Concussion Monday: Looking at Concussions throughout the League

Hockey fans know violence. Big hits, fights, and hard shots are a part of the game, and many times the reason that fans love it. With the information that is now known about concussions and how they affect the brain, many fans have questioned if the sport of hockey has become too violent.Today, many

Other Sites Participating in the discussion:

Hockey Wilderness (Minnesota Wild)-

Mile High Hockey (Colorado Avalanche)-

Stanley Cup of Chowder (Boston Bruins)-

Anaheim Calling (Anaheim Ducks)-

Pensburgh (Pittsburgh Penguins)-

Winging it in Motown (Detroit Red Wings)-

Nucks Misconduct (Vancouver Canucks)-

Second City Hockey (Chicago Blackhawks)-

On the Forecheck (Nashville Predators)-

Habs Eyes on the Prize (Montreal Canadians)-

TazerNation19's Take-

Right now the Blackhawks are healthy and everyone in the NHL knows it or at least should be able to tell from their point total that they are firing on all cylinders. Last year Blackhawks lost for some part of the season on offense, Jonathan Toews and Marian Hossa to concussion issues and Steve Montador on defense. Losing Hossa probably cost the Hawks their season, getting knocked out in the first round of the playoffs against the Coyotes, more on that later, but some thanks should probably be given to the lockout for giving enough time for Marian Hossa and Jonathan Toews enough time to fully recover from concussions they suffered last year.

Now, the Hawks are still missing Montador, who is still recovering from concussion like symptoms and hasn’t played a game since last March and failed concussion tests before the season in January.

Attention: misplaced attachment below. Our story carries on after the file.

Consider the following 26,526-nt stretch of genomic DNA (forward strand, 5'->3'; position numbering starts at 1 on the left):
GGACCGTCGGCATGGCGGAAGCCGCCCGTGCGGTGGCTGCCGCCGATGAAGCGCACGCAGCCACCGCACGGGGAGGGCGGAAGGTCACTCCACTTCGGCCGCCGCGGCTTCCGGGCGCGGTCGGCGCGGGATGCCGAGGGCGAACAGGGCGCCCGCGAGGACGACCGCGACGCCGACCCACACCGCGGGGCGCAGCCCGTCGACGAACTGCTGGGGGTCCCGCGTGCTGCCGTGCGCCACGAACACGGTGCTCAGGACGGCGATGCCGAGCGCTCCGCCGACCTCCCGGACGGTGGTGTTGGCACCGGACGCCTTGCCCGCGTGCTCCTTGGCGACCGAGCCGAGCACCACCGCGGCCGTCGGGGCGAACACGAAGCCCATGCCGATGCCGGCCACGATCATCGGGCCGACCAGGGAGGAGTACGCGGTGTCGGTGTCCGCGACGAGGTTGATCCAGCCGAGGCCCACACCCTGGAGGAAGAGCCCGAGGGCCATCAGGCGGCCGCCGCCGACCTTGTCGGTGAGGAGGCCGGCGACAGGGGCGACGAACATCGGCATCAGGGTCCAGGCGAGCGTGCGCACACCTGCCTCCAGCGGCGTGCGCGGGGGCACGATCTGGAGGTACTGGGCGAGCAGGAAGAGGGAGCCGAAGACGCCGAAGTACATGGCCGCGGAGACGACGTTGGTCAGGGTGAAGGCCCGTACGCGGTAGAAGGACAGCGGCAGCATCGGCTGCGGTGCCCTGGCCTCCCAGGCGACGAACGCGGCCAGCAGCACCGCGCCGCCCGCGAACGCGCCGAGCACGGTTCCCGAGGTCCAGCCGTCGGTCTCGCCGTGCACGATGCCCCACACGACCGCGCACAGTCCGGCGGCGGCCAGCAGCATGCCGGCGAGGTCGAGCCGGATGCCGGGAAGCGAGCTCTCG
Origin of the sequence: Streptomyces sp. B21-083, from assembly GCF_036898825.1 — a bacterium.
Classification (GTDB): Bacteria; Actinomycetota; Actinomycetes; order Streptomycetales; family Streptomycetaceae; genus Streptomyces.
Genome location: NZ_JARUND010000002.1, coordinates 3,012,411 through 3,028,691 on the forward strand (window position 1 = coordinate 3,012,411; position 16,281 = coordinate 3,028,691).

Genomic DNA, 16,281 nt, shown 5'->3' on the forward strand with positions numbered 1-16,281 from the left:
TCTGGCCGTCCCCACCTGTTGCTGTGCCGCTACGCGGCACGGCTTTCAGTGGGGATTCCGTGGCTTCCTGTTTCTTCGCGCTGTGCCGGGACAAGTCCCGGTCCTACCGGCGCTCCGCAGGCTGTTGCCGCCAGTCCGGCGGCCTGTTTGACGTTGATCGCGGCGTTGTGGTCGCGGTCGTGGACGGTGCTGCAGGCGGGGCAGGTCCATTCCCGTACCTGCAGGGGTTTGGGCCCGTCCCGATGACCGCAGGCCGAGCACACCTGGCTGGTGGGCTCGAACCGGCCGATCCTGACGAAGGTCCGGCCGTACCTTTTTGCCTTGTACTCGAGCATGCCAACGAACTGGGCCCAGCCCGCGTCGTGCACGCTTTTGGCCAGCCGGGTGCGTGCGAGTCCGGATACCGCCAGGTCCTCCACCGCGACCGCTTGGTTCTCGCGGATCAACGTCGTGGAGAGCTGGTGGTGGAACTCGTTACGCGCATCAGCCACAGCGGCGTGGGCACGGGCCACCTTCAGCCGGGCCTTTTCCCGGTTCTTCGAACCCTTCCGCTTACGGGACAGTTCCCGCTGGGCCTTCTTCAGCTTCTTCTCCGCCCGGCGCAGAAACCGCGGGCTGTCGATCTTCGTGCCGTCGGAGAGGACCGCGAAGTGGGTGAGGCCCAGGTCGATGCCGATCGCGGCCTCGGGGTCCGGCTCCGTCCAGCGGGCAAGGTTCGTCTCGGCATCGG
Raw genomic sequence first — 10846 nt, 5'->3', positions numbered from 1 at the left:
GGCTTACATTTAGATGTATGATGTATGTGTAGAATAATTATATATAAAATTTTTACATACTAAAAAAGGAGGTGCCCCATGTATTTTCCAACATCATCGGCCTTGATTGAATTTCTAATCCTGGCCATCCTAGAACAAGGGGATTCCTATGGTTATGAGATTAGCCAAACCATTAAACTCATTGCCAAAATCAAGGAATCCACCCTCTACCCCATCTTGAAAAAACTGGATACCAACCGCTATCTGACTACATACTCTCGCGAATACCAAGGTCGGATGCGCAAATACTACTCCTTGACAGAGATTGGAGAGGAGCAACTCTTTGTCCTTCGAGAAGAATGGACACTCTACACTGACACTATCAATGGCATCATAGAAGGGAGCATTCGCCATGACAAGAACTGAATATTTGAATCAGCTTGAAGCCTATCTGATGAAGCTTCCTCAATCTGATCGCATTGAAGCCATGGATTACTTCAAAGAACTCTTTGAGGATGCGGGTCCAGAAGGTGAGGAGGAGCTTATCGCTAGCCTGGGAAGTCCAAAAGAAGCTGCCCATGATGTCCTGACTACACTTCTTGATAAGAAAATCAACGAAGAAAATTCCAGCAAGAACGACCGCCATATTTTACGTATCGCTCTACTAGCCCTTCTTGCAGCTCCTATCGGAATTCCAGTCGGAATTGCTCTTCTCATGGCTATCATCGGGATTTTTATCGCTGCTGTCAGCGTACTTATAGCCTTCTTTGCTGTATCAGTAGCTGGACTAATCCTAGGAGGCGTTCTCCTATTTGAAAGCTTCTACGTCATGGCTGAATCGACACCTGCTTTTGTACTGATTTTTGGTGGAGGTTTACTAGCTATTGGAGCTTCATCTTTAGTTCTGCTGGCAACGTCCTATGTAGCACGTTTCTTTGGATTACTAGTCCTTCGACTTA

Honestly, his career might be over. I hope it isn’t but the Hawks have filled his spot with Brookbank and Rozsival so even if he does come back he may not have a spot on the team.

What’s really scary with all three cases is how long it takes to truly recover from concussions. Hossa’s concussion was from a single hit, from cough cough scum bag cough cough, Raffi Torres. If you haven’t seen the hit you either aren’t a hockey fan or you’ve been living under a rock for the past year. But here it is. It took Hossa over 7 months to recover from this one hit. Luckily, it seems like all effects are gone and he has been on a tear this year so far.

Jonathan Toews claims he is unsure which hit caused him a concussion last year and it could have been any number of hits he took, some might claim that he also was showing some symptoms from when he crashed his Mercedes into a Chicago train support beam.

And Steve Montador like stated before, still hasn’t recovered.

Toews, like Marian Hossa did not play anywhere during the lockout because of concussion issues, but rather stayed in Chicago working out, Toews was also involved in the labor negotiations. But those two benefited probably more than anyone else (besides the owners) from the lockout, being able to take the necessary time off from the game and let their bodies reset.